COOPER: Well, tonight Michael Jackson's latest hits. We're not talking about the king of pop's just released box set, Jackson has been hit with another lawsuit. Now, he's being sued by a former business partner, a former porn producer who claims that Jackson owes him some $3 million in loans and producing fees. Jackson's camp denies that. Now, this lawsuit got us wondering just how many people are suing Michael Jackson?

CNN's Miguel Marquez tried to find out.


MIGUEL MARQUEZ, CNN CORRESPONDENT: Michael Jackson, sued again, this time by a former producer who wants $3 million.

UNIDENTIFIED MALE: The Michael Jackson interview, the footage you were never meant to see.

MARQUEZ: Mark Schaffel, says the money is owed for two videos he produced rebutting Jackson's portrayal in the controversial Martin Bashir documentary that aired on ABC last February. And also that over the years he loaned Jackson over $2 million.

J. RANDY TARABORRELLI, JACKSON BIOGRAPHER: Michael's been sued by former business managers, accountants, investment bankers, former employees.

MARQUEZ: Jay Randy Tarabarelli has known Michael Jackson since he was 10-years-old and wrote a biography of the embattled pop star. He says Jackson is no stranger to lawyers or courtrooms.

TARABORRELLI: Over the course of the last 35 years Michael's been sued roughly 40 times a year.

MARQUEZ: Tarabarelli, says some of the suits may have merits but many of them are by people seeking money because Jackson flaunts his wealth and is seen as an easy target.

TARABORRELLI: He brings to the table a sort of cluelessness that people with whom he does business with believe that maybe they might be able to, you know, sue him and perhaps profit from it.

MARQUEZ: Sources close to Jackson say the pop star has been sued for, among other things, stealing the moonwalk, also by an herbalist who claims Jackson failed to pay him for his herbal compounds, and by a makeup artist who claims Jackson didn't call when he said he would.

TARABORRELLI: I think he is a magnet for lawsuits. But I think the reason has to do with his personality more than it does his finances.

MARQUEZ (on camera): The story of this latest lawsuit may be more complex. In Jackson's current criminal case Mark Schaffel's home was searched by Santa Barbara County sheriff's deputies. Michael Jackson's lawyers tell CNN they hope to have a statement soon on this latest lawsuit.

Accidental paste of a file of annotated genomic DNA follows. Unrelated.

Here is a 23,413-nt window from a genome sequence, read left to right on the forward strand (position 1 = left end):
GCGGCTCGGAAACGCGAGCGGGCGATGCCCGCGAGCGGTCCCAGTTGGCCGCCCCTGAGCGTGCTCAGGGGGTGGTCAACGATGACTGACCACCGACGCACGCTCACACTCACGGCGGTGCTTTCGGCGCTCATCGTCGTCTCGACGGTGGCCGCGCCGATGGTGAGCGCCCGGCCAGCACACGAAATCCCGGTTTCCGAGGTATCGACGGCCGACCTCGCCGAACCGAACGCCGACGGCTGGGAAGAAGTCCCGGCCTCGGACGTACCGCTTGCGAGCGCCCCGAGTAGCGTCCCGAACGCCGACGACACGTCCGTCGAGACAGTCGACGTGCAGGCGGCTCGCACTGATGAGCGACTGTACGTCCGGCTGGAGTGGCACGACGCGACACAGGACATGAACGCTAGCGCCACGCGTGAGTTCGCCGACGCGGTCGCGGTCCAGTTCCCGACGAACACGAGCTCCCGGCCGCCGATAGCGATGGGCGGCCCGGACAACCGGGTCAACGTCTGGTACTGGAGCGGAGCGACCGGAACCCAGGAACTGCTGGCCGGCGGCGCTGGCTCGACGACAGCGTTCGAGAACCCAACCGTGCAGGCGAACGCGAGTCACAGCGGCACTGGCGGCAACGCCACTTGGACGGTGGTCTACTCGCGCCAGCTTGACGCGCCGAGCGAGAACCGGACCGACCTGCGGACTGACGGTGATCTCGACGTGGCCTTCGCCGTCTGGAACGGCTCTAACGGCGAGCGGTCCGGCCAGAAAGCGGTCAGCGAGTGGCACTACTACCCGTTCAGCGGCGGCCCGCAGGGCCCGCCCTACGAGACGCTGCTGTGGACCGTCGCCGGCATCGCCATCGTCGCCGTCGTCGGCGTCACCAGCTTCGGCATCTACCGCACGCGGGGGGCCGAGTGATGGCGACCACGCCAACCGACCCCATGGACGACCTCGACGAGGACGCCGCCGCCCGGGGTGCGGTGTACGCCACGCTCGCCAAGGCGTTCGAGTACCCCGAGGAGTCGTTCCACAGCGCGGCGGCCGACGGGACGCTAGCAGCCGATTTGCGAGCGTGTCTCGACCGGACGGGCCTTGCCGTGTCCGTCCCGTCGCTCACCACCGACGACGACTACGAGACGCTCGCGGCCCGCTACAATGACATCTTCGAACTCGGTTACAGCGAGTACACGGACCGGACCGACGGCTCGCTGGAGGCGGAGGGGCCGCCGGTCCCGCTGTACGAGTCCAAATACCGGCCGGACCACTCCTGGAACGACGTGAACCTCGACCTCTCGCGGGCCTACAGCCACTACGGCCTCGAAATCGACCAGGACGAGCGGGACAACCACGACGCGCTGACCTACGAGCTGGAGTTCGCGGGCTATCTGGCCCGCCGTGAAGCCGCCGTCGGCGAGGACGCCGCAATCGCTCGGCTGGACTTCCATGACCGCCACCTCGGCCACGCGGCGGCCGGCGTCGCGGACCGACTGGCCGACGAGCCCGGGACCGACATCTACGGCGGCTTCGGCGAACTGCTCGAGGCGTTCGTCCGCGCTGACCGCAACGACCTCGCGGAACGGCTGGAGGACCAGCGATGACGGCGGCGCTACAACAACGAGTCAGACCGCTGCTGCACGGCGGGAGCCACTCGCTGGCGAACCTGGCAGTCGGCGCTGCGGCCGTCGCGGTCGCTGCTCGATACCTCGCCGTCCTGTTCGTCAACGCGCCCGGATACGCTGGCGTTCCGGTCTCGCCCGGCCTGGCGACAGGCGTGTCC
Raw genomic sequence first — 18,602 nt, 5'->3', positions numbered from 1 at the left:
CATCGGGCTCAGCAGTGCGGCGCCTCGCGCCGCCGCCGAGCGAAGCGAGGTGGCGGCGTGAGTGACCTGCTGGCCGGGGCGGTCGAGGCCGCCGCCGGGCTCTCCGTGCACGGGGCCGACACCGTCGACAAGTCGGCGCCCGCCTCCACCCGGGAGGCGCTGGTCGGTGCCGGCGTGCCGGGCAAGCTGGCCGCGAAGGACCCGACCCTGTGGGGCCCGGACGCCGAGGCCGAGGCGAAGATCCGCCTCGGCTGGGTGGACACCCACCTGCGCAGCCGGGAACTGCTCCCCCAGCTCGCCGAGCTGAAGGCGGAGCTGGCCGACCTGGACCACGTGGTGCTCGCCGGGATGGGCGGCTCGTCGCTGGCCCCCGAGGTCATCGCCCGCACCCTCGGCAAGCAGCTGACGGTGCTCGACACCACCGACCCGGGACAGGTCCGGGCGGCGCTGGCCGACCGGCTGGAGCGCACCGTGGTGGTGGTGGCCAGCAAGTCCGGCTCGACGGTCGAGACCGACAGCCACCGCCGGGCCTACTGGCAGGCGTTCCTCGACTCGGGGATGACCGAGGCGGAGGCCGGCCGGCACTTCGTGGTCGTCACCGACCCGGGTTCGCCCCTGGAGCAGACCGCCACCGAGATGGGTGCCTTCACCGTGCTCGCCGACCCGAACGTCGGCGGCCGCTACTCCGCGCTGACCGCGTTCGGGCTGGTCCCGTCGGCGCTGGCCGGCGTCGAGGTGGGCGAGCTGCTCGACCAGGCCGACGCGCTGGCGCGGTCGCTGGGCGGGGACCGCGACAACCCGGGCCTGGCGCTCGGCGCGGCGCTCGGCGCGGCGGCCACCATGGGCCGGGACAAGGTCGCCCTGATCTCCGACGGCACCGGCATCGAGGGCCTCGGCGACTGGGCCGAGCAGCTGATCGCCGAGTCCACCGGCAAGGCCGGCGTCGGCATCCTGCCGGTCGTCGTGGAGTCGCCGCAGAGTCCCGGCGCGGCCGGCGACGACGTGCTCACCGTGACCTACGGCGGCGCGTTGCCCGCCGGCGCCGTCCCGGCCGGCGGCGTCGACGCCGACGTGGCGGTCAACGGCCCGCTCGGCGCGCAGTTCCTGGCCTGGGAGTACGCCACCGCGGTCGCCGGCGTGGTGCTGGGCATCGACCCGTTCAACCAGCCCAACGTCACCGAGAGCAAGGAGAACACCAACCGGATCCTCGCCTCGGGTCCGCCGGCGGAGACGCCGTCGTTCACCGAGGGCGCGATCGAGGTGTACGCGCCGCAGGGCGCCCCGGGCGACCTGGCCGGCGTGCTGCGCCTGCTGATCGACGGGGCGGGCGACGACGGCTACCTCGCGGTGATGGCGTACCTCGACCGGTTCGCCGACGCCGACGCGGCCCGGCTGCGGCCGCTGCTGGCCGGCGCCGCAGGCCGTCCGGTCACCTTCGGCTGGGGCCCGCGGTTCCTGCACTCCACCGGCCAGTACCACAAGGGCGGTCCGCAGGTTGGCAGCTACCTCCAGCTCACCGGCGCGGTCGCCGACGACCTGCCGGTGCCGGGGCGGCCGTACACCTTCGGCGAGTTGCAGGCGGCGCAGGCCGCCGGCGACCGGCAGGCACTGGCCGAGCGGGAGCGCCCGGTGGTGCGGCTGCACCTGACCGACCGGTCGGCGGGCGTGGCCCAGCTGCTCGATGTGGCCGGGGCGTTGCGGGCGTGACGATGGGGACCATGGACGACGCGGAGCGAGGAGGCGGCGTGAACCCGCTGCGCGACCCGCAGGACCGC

Miguel Marquez, CNN, Los Angeles.


COOPER: Coming up next -- what were Republicans doing behind closed doors?

We'll look at that today.

Plus the "360 Challenge." here's another look at tonight's questions. Have you been paying attention? The answers right after this.


COOPER: Time now for the answers to today's "360 Challenge." how many stores do Kmart and Sears currently own between them, the answer, 3,500.

Arnold Schwarzenegger got sprayed by mace yesterday how many times, twice.

And who's the "Desperate Housewives" actress featured in ABC's "Monday Night Football" open, the answer, Nicolette Sheridan.

The first person to answer all three questions correctly will be sent a "360" shirt. Tune in tomorrow, find out if you're the one.

Tonight, taking fancy footwork to "The Nth Degree." Look-it, in politics as in life, you've got to stay loose. You've got to weave, you've got to bend, you've got to bob. Roll with the punches, go with the flow.

Want an example? Well, 10 years ago Dan Rostenkowski, a Democrat, was forced out of the chairmanship of the House Ways and Means Committee as a result of a rule change passed by Congressional Republicans. If you were indicted, which Rostenkowski had been on mail fraud charges, you couldn't keep a leadership position, said the new rule. OK, flash forward.

Today's House Republicans are a little worried that their majority leader, Tom DeLay, may be indicted back home in Texas, as three of his political associates have been on campaign financing charges. So what do they do? Are they unbending? Are they high- bound? Are they unwilling to revisit the issue, nope, they change the rule. Not a state indictment, that we didn't mean. Just a federal indictment.

There's a movement afoot to send Arnold Schwarzenegger to the White House if the rule against foreign-born presidents can be changed. And what about that no three terms provision, isn't that a little, you know, quaint?

How did the Mexican bandit with the gold hat put it in that great old movie, rules, we don't need no stinking rules.

I'm Anderson Cooper. Thanks for watching 360. Coming up next PAULA ZAHN NOW.